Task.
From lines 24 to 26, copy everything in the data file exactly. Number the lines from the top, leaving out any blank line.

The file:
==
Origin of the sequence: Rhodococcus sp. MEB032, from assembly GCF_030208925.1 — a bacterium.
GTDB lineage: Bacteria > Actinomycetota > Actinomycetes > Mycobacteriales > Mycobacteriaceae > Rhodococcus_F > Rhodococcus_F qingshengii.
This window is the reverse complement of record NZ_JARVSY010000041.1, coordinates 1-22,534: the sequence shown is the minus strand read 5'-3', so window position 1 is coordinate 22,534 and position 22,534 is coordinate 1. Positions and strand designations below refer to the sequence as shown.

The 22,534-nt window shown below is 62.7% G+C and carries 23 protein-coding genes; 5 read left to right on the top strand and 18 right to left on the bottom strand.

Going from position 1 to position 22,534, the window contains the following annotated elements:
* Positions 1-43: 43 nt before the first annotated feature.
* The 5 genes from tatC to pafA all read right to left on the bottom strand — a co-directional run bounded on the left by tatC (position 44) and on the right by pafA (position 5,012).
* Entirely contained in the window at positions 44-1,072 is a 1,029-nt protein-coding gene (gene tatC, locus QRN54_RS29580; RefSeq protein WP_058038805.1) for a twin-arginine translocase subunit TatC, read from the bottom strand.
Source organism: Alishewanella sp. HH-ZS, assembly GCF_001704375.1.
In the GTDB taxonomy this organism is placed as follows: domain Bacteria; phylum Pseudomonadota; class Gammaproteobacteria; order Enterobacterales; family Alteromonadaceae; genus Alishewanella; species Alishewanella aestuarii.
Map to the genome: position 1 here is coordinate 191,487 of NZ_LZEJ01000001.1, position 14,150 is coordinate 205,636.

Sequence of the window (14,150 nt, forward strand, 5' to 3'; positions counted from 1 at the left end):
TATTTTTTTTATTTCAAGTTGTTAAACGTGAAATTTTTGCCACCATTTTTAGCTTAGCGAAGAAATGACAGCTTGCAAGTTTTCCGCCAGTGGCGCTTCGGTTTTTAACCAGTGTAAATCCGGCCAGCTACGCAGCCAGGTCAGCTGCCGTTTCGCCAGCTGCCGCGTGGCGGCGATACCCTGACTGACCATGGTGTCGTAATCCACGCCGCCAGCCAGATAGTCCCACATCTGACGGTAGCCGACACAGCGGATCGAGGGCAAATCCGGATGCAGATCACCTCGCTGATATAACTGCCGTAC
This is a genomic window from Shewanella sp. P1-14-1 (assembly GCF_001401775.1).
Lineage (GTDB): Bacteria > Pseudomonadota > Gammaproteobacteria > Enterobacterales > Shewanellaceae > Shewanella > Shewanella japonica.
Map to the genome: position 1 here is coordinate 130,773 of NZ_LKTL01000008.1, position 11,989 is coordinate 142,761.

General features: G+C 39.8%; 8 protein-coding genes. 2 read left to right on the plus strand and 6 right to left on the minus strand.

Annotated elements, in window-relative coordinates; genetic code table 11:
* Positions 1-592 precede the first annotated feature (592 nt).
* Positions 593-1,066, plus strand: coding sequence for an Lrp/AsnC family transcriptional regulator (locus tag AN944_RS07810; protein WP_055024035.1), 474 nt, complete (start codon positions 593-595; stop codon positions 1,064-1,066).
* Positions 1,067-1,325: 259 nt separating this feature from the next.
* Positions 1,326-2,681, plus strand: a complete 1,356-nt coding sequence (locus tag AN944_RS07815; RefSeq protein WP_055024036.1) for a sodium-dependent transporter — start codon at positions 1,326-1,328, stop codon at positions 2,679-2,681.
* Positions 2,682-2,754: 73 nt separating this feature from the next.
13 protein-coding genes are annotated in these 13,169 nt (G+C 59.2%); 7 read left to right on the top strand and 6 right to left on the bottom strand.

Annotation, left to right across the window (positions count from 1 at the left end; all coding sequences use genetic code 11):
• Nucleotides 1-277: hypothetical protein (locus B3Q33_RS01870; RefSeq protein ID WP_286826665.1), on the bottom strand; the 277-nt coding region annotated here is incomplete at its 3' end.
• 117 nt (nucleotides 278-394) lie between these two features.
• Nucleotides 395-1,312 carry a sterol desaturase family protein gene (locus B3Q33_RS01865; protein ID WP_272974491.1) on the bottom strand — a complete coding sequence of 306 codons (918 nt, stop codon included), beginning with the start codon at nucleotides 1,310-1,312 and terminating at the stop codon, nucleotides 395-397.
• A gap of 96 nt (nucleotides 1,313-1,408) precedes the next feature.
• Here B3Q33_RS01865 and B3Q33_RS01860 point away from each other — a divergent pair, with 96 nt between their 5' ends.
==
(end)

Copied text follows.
13 protein-coding genes are annotated in these 13,169 nt (G+C 59.2%); 7 read left to right on the top strand and 6 right to left on the bottom strand.

Annotation, left to right across the window (positions count from 1 at the left end; all coding sequences use genetic code 11):
• Nucleotides 1-277: hypothetical protein (locus B3Q33_RS01870; RefSeq protein ID WP_286826665.1), on the bottom strand; the 277-nt coding region annotated here is incomplete at its 3' end.